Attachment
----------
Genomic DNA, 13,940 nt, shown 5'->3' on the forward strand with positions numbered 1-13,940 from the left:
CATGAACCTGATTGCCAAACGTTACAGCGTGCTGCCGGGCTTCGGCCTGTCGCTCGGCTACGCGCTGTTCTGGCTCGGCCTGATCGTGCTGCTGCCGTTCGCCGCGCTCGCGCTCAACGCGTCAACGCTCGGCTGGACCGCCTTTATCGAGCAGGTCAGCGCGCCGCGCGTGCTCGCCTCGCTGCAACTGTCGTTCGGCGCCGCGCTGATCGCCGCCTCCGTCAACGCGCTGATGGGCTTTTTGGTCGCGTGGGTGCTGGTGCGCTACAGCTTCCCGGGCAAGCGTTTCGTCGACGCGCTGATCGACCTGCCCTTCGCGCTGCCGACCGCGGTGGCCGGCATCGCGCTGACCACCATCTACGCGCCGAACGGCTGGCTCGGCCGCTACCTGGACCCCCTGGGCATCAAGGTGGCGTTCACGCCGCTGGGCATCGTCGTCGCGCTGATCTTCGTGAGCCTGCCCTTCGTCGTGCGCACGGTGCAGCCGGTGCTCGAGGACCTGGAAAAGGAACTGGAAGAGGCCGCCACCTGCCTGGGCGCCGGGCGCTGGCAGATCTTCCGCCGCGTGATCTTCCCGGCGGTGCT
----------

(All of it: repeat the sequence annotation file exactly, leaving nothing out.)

Genomic DNA, 13,940 nt, shown 5'->3' on the forward strand with positions numbered 1-13,940 from the left:
CATGAACCTGATTGCCAAACGTTACAGCGTGCTGCCGGGCTTCGGCCTGTCGCTCGGCTACGCGCTGTTCTGGCTCGGCCTGATCGTGCTGCTGCCGTTCGCCGCGCTCGCGCTCAACGCGTCAACGCTCGGCTGGACCGCCTTTATCGAGCAGGTCAGCGCGCCGCGCGTGCTCGCCTCGCTGCAACTGTCGTTCGGCGCCGCGCTGATCGCCGCCTCCGTCAACGCGCTGATGGGCTTTTTGGTCGCGTGGGTGCTGGTGCGCTACAGCTTCCCGGGCAAGCGTTTCGTCGACGCGCTGATCGACCTGCCCTTCGCGCTGCCGACCGCGGTGGCCGGCATCGCGCTGACCACCATCTACGCGCCGAACGGCTGGCTCGGCCGCTACCTGGACCCCCTGGGCATCAAGGTGGCGTTCACGCCGCTGGGCATCGTCGTCGCGCTGATCTTCGTGAGCCTGCCCTTCGTCGTGCGCACGGTGCAGCCGGTGCTCGAGGACCTGGAAAAGGAACTGGAAGAGGCCGCCACCTGCCTGGGCGCCGGGCGCTGGCAGATCTTCCGCCGCGTGATCTTCCCGGCGGTGCT